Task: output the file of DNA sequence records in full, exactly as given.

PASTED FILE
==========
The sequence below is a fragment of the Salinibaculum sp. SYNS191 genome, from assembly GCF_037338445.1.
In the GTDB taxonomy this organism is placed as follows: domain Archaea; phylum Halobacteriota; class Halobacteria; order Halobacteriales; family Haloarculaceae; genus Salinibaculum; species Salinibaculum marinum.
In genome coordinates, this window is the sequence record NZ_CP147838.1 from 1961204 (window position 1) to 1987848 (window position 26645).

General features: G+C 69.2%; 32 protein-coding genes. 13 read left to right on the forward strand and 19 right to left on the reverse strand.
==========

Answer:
The sequence below is a fragment of the Salinibaculum sp. SYNS191 genome, from assembly GCF_037338445.1.
In the GTDB taxonomy this organism is placed as follows: domain Archaea; phylum Halobacteriota; class Halobacteria; order Halobacteriales; family Haloarculaceae; genus Salinibaculum; species Salinibaculum marinum.
In genome coordinates, this window is the sequence record NZ_CP147838.1 from 1961204 (window position 1) to 1987848 (window position 26645).

General features: G+C 69.2%; 32 protein-coding genes. 13 read left to right on the forward strand and 19 right to left on the reverse strand.